The Civil War changed drastically changed the Philadelphia streetscape. Samuel Sloan’s architecture practice collapsed. His most ambitious project, Longwood mansion in Natchez, Mississippi, was halted in mid-construction. Gone were the simple, the sincere, and the picturesque. Philadelphia’s prosperous citizens, many of whom had grown rich from supplying the Union Army, demanded more ornate, impoosing residential architecture, with stricter reliance on European models, and adorned with more glitter and gold than mere stucco and wood could offer.

A tour of the “Loch Aerie” mansion in Chester County, PA, built in 1865 by Philadelphia architect Addison Hutton for businessman William E. Lockwood.

[1] The Architecture Review, 1870, as quoted in Willard S. Detweiler, Jr., Chestnut Hill: An Architectural History (Philadelphia: Chestnut Hill Historical Society, 1969), p. 26.

[2]Alexander von Hoffman, “Home Values Are Down, and Not Just at the Bank, The Washington Post, July 20, 2008.  http://www.washingtonpost.com/wp-dyn/content/article/2008/07/18/AR2008071802559.html

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Rogue Abattoirs and the Plight of Philly’s Meat Men

Interior of Slaughterhouse (Abattoir) at 5319 Westminster Avenue, Dr. Schreiber, Meat Inspector. January 16, 1909 (PhillyHistory.org)

Interior of Slaughterhouse (Abattoir), 5319 Westminster Avenue, Dr. Schreiber, Meat Inspector. January 16, 1909 (PhillyHistory.org)

“If we do not want to eat the stuff ourselves,” declared veterinarian Charles Allen Cary in 1887, “we had better bury or burn it.” Experts of the American Veterinary Association called for more inspections of dairies and slaughterhouses to reduce the amount of tubercular meat and milk reaching consumers.

At the turn of the 20th century, tuberculosis still remained a leading cause of death in the United States. Approximately 10 percent of the cases resulted from exposure to infected cattle or cattle products. More distressing was the fact that cattle caused 25 percent of the childhood cases of tuberculosis. More distressing still was the fact that these rates were even higher in cities.

It seemed a losing battle to Franklin K. Lowry, Philadelphia’s official “Meat Detective.” In 1904, Lowry’s office reported nearly 6,400 visits to slaughterhouses and about 700 to the city’s stores and markets. His team inspected more than 205,000 cattle and calves. Nearly all of the infected animals they found and destroyed showed signs of tuberculosis.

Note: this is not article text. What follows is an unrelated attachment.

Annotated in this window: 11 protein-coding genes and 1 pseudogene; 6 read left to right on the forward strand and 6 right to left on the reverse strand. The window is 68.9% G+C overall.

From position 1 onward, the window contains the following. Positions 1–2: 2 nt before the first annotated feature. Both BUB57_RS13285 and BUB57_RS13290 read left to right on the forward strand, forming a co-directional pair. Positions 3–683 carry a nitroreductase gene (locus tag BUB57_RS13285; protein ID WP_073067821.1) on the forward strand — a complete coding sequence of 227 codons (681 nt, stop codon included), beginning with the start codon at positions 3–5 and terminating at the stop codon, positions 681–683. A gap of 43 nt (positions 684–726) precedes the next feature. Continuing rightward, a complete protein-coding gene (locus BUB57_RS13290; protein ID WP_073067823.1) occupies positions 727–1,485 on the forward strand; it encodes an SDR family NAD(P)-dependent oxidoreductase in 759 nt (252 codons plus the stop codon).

Lowry augmented his team with a graduate of Penn Veterinary School, Dr. Albert Fricke Schreiber. Chief Meat Inspector Schreiber ramped up the search for violators and condemned more meat, sending it to M. L. Shoemaker’s Fertilizing Plant at the foot of Venango Street. Even so, with few arrests and even fewer convictions, Philadelphia’s cattle drivers and meat packers conducted business as usual—and new cases of tuberculosis went unabated.

Schreiber and his inspectors visited nearly 44,000 butchers, slaughterhouses (also known as abattoirs), storage houses and markets in 1909. He reported dropping in “quite unexpectedly, late at night, on two small downtown abattoirs” and finding “a tubercular beef carcass, from which the affected tissues had been carefully, if not deftly, trimmed out” and “being dressed for market.” A good day’s work for the meat inspectors, but an unusually successful one. With a “small and inadequate force,” Schreiber had little chance of keeping up with the violations among the city’s 150 or so small abattoirs spread far and wide, about half of which had been cited for unsanitary conditions. Nearly 375,000 pounds of meat was condemned and destroyed in 1909 alone. But it resulted in only a single fine; a single guilty plea. Business as usual.

5319 Westminster Avenue, Slaughter House for Dr. Shrieben Meat Inspector.  1-16-1909 (PhillyHistory.org)

Exterior, Slaughterhouse (Abattoir), 5319 Westminster Avenue for Dr. Shreiber, Meat Inspector. January 16, 1909. (PhillyHistory.org)